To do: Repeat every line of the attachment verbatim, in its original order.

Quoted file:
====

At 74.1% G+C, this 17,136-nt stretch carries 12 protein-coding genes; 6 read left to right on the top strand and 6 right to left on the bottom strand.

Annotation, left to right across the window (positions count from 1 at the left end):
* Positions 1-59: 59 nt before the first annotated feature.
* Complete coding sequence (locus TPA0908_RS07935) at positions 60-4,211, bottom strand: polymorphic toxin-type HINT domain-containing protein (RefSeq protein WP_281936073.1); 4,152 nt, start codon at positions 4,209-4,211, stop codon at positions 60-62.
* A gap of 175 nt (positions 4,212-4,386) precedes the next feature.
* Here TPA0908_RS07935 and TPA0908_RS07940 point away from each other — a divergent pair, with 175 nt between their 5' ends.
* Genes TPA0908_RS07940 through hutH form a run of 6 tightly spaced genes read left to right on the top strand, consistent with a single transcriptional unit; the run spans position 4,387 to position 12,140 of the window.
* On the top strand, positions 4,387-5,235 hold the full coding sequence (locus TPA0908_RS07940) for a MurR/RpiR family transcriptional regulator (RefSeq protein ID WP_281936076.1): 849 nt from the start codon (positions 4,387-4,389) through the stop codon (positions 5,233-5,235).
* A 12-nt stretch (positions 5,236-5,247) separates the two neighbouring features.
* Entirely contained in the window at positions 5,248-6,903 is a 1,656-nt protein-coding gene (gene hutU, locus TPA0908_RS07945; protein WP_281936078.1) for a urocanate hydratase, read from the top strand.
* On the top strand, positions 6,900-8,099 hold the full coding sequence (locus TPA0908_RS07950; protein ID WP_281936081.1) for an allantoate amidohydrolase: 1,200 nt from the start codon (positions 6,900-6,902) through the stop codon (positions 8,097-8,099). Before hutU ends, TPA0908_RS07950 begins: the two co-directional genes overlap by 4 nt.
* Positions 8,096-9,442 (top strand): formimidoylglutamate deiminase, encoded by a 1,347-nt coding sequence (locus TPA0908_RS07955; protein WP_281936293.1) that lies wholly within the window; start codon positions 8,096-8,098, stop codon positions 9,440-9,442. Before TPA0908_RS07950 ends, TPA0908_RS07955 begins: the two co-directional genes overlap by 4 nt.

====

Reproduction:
At 74.1% G+C, this 17,136-nt stretch carries 12 protein-coding genes; 6 read left to right on the top strand and 6 right to left on the bottom strand.

Annotation, left to right across the window (positions count from 1 at the left end):
* Positions 1-59: 59 nt before the first annotated feature.
* Complete coding sequence (locus TPA0908_RS07935) at positions 60-4,211, bottom strand: polymorphic toxin-type HINT domain-containing protein (RefSeq protein WP_281936073.1); 4,152 nt, start codon at positions 4,209-4,211, stop codon at positions 60-62.
* A gap of 175 nt (positions 4,212-4,386) precedes the next feature.
* Here TPA0908_RS07935 and TPA0908_RS07940 point away from each other — a divergent pair, with 175 nt between their 5' ends.
* Genes TPA0908_RS07940 through hutH form a run of 6 tightly spaced genes read left to right on the top strand, consistent with a single transcriptional unit; the run spans position 4,387 to position 12,140 of the window.
* On the top strand, positions 4,387-5,235 hold the full coding sequence (locus TPA0908_RS07940) for a MurR/RpiR family transcriptional regulator (RefSeq protein ID WP_281936076.1): 849 nt from the start codon (positions 4,387-4,389) through the stop codon (positions 5,233-5,235).
* A 12-nt stretch (positions 5,236-5,247) separates the two neighbouring features.
* Entirely contained in the window at positions 5,248-6,903 is a 1,656-nt protein-coding gene (gene hutU, locus TPA0908_RS07945; protein WP_281936078.1) for a urocanate hydratase, read from the top strand.
* On the top strand, positions 6,900-8,099 hold the full coding sequence (locus TPA0908_RS07950; protein ID WP_281936081.1) for an allantoate amidohydrolase: 1,200 nt from the start codon (positions 6,900-6,902) through the stop codon (positions 8,097-8,099). Before hutU ends, TPA0908_RS07950 begins: the two co-directional genes overlap by 4 nt.
* Positions 8,096-9,442 (top strand): formimidoylglutamate deiminase, encoded by a 1,347-nt coding sequence (locus TPA0908_RS07955; protein WP_281936293.1) that lies wholly within the window; start codon positions 8,096-8,098, stop codon positions 9,440-9,442. Before TPA0908_RS07950 ends, TPA0908_RS07955 begins: the two co-directional genes overlap by 4 nt.